BAR PRESSURE Bar pressure / steering input is medium; bang in the middle, only increasing at the very top end because there’s less chance of just resting the kite against the stopper / cleat with it being further away from you. The fact that you’re always feathering the bar only really starts to feel noticeable in your arms at the kite’s very top end. (You can however easily move the cleat / stopper closer to you if you’re a smaller rider with less reach – a nice feature). The Pivot bar pressure feels light and very well connected to the kite most of the time. This is where we’ve felt a lot of incremental design improvements over the years; this year again thanks to further new bridle adjustments. The Pivot has always been packed with power, but it’s much easier for most people to be able to smoothly manage that now without having to rely as much on hard edging skills to rail against the kite.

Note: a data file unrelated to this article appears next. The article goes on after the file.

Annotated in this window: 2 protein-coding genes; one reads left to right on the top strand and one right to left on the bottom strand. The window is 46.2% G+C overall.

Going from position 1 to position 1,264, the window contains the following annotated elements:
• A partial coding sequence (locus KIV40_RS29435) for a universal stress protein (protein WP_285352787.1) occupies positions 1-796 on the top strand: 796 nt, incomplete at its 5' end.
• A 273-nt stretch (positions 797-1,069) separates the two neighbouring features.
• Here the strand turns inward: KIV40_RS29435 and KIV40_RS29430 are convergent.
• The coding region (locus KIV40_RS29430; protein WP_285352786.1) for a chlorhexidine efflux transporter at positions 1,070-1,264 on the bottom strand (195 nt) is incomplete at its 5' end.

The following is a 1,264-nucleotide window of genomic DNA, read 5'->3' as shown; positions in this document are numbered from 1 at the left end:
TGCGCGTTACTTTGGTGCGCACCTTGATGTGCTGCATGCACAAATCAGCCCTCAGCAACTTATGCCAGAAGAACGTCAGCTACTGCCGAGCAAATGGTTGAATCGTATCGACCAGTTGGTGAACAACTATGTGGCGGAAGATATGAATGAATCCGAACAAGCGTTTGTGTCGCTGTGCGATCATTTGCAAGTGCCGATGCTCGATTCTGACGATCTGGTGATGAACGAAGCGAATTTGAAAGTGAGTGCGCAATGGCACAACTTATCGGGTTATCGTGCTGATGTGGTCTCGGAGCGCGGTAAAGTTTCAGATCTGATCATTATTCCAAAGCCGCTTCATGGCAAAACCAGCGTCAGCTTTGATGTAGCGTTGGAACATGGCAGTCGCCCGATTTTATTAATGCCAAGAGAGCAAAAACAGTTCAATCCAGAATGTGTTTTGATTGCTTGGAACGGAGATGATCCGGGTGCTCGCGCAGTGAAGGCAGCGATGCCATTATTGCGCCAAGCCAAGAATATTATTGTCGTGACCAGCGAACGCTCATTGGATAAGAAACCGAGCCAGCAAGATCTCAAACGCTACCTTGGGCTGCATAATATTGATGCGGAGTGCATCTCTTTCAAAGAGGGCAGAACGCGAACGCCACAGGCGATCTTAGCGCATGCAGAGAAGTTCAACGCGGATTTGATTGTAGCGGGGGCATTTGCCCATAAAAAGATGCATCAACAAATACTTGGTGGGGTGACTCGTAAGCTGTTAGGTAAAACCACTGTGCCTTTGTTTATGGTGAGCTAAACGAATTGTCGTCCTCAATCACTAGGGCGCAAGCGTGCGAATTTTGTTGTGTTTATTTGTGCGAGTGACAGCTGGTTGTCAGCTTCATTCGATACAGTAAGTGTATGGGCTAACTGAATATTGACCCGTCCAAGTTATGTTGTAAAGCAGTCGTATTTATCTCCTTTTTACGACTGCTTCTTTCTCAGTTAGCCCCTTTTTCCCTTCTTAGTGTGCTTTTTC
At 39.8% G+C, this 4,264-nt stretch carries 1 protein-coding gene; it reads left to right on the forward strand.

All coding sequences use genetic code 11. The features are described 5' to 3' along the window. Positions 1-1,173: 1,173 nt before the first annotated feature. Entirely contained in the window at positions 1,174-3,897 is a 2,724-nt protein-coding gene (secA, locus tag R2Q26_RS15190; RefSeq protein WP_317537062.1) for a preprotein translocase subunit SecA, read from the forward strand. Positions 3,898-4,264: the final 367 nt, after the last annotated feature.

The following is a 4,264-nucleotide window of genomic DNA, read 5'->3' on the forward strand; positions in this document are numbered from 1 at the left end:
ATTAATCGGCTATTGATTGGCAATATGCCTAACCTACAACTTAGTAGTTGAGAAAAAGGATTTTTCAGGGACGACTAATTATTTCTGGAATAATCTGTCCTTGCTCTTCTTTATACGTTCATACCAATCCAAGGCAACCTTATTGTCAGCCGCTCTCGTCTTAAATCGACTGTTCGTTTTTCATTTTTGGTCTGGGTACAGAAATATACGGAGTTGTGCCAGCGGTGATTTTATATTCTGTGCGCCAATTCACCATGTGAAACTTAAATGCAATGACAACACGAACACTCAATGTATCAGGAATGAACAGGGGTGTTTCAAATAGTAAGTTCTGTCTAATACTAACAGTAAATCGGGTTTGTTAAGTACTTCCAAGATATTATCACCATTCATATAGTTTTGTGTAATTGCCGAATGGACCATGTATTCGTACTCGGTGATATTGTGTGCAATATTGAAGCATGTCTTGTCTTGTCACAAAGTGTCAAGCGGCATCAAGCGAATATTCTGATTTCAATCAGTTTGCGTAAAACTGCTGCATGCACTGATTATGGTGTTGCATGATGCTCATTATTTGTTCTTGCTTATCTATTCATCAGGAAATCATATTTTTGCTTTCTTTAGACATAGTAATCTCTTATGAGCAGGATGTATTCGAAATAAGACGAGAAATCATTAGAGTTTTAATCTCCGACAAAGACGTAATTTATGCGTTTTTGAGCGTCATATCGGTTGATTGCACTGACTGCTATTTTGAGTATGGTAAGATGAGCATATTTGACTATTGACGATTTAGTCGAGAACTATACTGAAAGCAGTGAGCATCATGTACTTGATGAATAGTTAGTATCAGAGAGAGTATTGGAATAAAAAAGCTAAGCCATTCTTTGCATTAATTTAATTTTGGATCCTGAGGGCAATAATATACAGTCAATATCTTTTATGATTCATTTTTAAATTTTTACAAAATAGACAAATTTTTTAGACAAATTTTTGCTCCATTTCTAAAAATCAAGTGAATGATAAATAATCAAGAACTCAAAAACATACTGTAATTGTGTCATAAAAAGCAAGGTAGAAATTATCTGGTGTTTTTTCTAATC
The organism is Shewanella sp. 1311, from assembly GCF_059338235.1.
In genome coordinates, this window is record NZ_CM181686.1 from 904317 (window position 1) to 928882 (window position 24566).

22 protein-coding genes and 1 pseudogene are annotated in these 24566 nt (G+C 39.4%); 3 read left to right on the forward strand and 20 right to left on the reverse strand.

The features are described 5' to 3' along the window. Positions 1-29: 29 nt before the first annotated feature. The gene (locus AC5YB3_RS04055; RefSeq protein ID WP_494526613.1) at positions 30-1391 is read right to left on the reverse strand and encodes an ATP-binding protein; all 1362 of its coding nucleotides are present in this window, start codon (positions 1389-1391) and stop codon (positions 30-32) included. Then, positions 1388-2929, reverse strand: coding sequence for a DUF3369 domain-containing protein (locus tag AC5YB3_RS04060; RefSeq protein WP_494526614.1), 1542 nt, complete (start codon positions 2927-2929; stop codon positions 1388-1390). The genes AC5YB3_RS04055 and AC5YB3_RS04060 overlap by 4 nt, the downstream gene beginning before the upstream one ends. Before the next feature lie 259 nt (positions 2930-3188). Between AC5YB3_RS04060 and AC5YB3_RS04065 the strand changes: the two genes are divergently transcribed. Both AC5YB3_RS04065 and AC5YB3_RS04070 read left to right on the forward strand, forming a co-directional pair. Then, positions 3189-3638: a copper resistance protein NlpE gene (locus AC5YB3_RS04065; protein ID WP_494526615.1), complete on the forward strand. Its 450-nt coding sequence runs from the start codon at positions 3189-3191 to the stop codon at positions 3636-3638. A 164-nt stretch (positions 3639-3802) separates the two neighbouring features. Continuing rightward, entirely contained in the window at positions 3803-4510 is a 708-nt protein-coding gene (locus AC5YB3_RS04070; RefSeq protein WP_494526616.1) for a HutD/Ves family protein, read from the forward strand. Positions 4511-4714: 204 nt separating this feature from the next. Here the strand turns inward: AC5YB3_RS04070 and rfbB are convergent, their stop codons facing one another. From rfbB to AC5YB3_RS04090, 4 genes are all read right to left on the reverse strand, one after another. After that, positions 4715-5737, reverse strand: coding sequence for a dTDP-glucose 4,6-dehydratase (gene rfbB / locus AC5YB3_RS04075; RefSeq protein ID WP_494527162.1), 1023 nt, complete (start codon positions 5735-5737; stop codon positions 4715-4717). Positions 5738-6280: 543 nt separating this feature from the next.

TWIN-TIP RIDING The boosting rewards are very evident from your first jump. It’s easy to see why Ross-Dillon Player won the Big Air Kite League event in Cape Town on the Pivot and why we regularly saw Kevin Langeree jump from one postcode to the next on it when he was on the Naish team. It mixes power with control. As you’re able to manage power and board speed so beautifully without changing your body position, when you get a clean run at a kicker, send the kite back and sheet in, the sweet spot for good timing is big. There’s nothing snatchy about the movement and the Pivot makes it easy to achieve a predictable flight each time. New test team member Kyle, who was riding the eight metre out in Cape Town, commented that the Pivot jumps at its best when you don’t send it back from too low down in the window. It doesn’t need much movement from 11 to just beyond 12 to deliver really good jumps. In fact too much movement can result in more downwind travel. Again, the Pivot makes it easy to access good performance.